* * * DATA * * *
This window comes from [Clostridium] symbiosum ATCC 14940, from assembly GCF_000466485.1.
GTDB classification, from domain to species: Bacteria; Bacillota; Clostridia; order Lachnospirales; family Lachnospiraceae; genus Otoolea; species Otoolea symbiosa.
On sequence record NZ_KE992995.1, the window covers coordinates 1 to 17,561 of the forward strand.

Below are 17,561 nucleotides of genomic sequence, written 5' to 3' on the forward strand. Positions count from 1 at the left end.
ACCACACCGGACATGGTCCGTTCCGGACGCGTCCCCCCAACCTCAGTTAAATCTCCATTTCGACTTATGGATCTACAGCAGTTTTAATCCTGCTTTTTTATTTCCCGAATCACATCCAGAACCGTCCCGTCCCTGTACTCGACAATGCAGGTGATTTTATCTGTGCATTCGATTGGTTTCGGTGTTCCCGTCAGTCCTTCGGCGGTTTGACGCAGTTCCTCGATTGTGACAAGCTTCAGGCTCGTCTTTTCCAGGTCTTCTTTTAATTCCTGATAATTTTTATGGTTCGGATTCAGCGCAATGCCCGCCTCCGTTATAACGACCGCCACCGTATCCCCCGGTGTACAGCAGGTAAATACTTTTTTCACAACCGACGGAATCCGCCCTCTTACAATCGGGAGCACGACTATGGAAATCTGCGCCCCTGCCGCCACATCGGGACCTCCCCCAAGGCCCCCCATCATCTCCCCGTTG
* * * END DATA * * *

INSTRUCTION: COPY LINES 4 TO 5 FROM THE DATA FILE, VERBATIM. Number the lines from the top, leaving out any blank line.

Below are 17,561 nucleotides of genomic sequence, written 5' to 3' on the forward strand. Positions count from 1 at the left end.
ACCACACCGGACATGGTCCGTTCCGGACGCGTCCCCCCAACCTCAGTTAAATCTCCATTTCGACTTATGGATCTACAGCAGTTTTAATCCTGCTTTTTTATTTCCCGAATCACATCCAGAACCGTCCCGTCCCTGTACTCGACAATGCAGGTGATTTTATCTGTGCATTCGATTGGTTTCGGTGTTCCCGTCAGTCCTTCGGCGGTTTGACGCAGTTCCTCGATTGTGACAAGCTTCAGGCTCGTCTTTTCCAGGTCTTCTTTTAATTCCTGATAATTTTTATGGTTCGGATTCAGCGCAATGCCCGCCTCCGTTATAACGACCGCCACCGTATCCCCCGGTGTACAGCAGGTAAATACTTTTTTCACAACCGACGGAATCCGCCCTCTTACAATCGGGAGCACGACTATGGAAATCTGCGCCCCTGCCGCCACATCGGGACCTCCCCCAAGGCCCCCCATCATCTCCCCGTTG